Do it Right or Do it Over!
Throughout the month of December, we’ve focused on First Time Listening, which is an important skill for children to practice and develop. We aim to help our students become the best listeners, so that they are able to focus and follow directions properly. This skill is crucial to success in Karate, School, at Home, and anywhere else our kids may go!
First Time Listening requires the 3 Steps of “Listen, Think, Do” to ensure that you fully comprehend what you were asked to accomplish. Immediate action is always beneficial to ensuring success with First Time Listening!
When First Time Listening skills and the 3 Steps are employed, children of all ages are able to successfully complete tasks, including, but not limited to, chores, schoolwork, and practice drills. Being a good First Time Listener helps teachers, instructors, and most importantly, YOU, the parents by saving you time throughout the day!
Do it Right…
As previously stated, part of First Time Listening means following all of the given directions closely, completely, and correctly. If focus is maintained throughout the entire process, then doing so should be a breeze! That is, unless the instructions call for more complicated procedures. For children, following more complex or layered directions can pose a challenge, especially for our younger ones. We recommend that students utilize the action plan strategy that we discussed in last week’s blog (“First Time Listening”), when instructions are not so simple.
In classes, we always make sure to keep our instructions clear and concise, which can change depending on belt level and age. For our Little Dragons, who are between the ages of 4 and 6, we try to keep our directions for drills as simple as possible, as following multi-step instructions that require extended focus and memory can be difficult for kids under 6.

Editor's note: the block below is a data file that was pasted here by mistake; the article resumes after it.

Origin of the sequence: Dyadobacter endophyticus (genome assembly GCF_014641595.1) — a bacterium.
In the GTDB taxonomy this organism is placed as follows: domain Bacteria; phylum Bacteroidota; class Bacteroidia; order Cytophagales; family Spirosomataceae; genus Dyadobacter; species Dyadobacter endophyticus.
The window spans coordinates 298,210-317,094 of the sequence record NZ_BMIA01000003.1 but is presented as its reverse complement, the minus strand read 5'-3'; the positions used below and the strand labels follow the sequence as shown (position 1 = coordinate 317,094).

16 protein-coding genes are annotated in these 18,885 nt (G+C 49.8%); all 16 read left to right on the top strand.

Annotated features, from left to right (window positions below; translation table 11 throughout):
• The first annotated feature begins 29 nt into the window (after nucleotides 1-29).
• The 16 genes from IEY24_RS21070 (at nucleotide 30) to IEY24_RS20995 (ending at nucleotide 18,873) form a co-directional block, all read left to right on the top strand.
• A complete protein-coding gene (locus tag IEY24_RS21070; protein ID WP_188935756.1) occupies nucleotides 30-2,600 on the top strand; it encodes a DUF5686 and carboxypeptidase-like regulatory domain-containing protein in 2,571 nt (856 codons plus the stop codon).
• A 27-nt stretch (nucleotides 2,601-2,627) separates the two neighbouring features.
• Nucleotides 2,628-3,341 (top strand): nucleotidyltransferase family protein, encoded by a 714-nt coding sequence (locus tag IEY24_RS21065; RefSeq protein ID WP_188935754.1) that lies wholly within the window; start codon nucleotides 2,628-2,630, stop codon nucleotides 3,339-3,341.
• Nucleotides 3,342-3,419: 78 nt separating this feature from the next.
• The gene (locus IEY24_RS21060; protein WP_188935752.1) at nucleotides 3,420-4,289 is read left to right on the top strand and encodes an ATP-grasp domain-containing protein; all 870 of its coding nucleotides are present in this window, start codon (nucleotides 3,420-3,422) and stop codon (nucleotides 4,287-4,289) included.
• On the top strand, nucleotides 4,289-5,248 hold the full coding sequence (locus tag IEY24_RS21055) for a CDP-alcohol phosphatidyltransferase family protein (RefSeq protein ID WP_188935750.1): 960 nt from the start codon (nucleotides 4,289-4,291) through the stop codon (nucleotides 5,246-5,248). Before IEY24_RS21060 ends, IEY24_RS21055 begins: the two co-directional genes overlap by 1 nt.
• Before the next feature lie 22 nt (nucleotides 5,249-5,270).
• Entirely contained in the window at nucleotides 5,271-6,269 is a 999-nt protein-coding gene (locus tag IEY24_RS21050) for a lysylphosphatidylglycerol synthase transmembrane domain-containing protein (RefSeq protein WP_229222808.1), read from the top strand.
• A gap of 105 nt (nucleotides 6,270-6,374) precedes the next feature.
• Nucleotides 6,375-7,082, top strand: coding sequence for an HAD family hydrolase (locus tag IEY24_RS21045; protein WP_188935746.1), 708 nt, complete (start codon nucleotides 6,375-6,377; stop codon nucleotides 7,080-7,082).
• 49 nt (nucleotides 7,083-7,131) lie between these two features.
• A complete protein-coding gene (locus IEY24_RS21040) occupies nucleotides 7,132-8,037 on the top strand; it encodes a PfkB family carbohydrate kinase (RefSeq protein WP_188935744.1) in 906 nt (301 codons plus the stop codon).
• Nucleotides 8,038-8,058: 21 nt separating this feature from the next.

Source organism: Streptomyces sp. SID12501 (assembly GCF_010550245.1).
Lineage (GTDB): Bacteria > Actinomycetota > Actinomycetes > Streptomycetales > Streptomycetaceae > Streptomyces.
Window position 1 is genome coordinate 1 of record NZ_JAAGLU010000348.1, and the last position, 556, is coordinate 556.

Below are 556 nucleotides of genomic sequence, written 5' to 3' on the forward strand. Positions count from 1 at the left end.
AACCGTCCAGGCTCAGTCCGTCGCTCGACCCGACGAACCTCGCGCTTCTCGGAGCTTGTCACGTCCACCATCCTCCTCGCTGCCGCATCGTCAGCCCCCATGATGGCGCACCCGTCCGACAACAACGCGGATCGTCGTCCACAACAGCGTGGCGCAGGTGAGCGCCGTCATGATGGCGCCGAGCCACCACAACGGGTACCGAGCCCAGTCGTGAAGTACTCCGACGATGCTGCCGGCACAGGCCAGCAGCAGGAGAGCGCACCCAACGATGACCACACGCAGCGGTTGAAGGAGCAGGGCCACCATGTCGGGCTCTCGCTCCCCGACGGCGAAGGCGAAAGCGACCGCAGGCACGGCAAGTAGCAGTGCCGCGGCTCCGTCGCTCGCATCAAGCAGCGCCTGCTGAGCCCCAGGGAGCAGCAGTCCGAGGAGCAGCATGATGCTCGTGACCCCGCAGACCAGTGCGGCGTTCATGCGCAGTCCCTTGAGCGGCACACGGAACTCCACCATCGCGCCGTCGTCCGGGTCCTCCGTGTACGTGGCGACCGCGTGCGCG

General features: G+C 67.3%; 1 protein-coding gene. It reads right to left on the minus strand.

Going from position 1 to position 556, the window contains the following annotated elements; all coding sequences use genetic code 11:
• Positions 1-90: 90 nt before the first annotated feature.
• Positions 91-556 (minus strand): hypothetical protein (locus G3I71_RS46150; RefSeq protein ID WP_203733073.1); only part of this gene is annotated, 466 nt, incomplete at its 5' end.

In addition to keeping instructions simple, we also make sure to use simpler terminology and vocabulary. We do this not only because they may not understand a lot of the bigger words, but they may also have trouble remembering bigger, multisyllabic words that they already know. We only have them try multi-step drills (do 5 jumping jacks, then 10 ABC taps, then take a seat) when they have shown the ability to follow simple drills proficiently.
If your young ones have trouble following layered instructions, it might be best to have them follow one thing at a time. For example, if you need them to keep their room tidy, tell them to first pick up any trash and throw it out. Once they have completed that, then have them put away toys and other items where they belong. As they complete each step individually, the next one can be added on. This will help children practice following single directions with ease. Once they master this skill, then you can have them try more complex instructions, like having them clean their room all by themselves.
For our older students, we challenge their listening abilities by purposefully giving them instructions that may be complex, or require focused thought to follow through. We understand that they may still have a bit of trouble following through completely, but it makes for good first time listening practice.
If you listen in our classes, you might hear us give instructions for water breaks. It may sound simple enough, but this often takes many steps to remember and do properly. For instance, since water breaks typically happen between group/partner drills and curriculum, we might give the instructions to first neatly clean up all the materials we used for the drill, then grab their drink break (which has multiple steps on its own), and then come back on the floor and line up by belt level for forms. For Gold and Green belts, this set of instructions might be a bit challenging, but we have them practice it every class. Eventually, by the time they are Purple or Blue belts, they have mastered the water break protocol.